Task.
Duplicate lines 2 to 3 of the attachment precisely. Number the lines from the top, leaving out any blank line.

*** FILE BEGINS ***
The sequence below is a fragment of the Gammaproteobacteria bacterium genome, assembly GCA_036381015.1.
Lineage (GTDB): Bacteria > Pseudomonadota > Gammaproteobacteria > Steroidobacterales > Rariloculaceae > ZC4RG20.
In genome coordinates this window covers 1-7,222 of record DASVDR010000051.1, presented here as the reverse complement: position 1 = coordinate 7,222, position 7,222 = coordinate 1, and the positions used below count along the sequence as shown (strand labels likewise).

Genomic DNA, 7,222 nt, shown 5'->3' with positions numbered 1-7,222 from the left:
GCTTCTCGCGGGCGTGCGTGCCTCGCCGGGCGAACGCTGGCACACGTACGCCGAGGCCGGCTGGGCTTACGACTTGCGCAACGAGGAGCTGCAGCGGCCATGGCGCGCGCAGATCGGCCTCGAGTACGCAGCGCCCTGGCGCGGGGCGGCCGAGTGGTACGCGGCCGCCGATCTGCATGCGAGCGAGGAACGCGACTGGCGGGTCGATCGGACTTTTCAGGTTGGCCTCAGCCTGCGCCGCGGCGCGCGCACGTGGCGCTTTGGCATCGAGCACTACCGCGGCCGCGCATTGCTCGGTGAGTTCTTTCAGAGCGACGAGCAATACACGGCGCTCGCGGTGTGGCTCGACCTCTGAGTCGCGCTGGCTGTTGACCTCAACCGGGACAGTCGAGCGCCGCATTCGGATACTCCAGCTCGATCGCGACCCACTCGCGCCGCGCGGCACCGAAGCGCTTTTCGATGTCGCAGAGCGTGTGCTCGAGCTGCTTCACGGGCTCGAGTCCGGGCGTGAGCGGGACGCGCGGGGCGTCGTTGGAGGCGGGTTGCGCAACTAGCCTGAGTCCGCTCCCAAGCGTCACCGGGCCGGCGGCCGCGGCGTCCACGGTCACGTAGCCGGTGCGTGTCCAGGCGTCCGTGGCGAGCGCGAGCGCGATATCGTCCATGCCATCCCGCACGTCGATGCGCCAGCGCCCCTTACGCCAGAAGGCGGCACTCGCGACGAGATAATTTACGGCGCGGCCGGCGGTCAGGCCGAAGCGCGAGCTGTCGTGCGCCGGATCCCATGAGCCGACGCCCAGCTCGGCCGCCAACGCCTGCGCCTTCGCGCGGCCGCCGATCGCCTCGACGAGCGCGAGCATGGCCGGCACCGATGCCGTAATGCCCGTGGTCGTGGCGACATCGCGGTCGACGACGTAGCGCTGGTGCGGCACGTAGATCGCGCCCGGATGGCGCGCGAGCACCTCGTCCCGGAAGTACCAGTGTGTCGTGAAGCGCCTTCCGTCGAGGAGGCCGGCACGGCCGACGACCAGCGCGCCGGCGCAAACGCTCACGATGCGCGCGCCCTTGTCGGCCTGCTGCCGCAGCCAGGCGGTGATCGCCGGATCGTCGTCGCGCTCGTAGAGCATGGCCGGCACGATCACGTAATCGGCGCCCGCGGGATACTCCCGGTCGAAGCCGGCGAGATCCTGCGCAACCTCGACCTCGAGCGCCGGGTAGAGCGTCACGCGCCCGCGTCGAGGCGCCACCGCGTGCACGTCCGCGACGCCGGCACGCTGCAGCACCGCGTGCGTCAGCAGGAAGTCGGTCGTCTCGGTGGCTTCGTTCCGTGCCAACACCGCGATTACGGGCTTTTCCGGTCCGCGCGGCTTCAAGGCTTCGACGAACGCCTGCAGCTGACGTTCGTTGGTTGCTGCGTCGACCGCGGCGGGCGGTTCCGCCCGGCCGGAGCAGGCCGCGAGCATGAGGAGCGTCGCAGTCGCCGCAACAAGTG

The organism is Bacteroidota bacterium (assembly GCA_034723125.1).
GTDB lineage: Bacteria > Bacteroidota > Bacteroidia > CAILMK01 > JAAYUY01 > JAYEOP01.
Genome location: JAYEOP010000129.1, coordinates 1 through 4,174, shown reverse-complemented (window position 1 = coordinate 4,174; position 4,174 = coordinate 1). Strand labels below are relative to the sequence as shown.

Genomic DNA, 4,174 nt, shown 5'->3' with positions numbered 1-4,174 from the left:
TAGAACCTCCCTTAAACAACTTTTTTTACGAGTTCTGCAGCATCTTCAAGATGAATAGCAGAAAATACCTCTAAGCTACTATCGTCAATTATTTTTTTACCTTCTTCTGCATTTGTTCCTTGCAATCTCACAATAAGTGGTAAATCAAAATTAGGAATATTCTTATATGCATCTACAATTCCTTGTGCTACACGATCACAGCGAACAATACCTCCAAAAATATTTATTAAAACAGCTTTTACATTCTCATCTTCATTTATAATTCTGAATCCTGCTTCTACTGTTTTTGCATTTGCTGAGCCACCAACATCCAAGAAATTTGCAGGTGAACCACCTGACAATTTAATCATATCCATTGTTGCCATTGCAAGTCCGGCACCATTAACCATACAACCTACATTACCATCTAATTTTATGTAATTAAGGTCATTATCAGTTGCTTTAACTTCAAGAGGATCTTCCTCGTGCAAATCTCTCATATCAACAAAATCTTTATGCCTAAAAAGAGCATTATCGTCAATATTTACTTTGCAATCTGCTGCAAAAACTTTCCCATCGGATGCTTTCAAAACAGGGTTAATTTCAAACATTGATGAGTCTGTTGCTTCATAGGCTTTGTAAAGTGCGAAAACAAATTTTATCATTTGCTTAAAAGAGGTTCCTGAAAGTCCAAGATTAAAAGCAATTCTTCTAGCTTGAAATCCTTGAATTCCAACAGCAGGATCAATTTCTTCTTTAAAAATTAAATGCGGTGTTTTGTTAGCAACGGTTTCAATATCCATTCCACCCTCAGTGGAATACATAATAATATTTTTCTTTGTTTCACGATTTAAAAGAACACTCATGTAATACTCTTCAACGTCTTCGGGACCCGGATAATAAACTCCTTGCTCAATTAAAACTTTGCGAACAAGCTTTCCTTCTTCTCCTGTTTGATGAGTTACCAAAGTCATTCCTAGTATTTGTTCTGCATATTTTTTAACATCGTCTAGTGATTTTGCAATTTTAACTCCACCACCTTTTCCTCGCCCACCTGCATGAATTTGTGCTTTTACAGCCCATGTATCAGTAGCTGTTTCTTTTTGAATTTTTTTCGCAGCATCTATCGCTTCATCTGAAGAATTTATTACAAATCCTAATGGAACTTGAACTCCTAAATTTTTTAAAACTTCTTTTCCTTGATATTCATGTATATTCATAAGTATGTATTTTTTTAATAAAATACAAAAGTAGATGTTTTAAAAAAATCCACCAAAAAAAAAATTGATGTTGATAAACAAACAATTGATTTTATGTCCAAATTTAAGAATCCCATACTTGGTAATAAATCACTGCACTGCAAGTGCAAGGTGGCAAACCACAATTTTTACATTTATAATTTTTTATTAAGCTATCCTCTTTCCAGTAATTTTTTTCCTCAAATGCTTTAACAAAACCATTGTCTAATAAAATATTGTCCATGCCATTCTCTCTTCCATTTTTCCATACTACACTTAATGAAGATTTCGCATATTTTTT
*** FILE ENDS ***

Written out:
Lineage (GTDB): Bacteria > Pseudomonadota > Gammaproteobacteria > Steroidobacterales > Rariloculaceae > ZC4RG20.
In genome coordinates this window covers 1-7,222 of record DASVDR010000051.1, presented here as the reverse complement: position 1 = coordinate 7,222, position 7,222 = coordinate 1, and the positions used below count along the sequence as shown (strand labels likewise).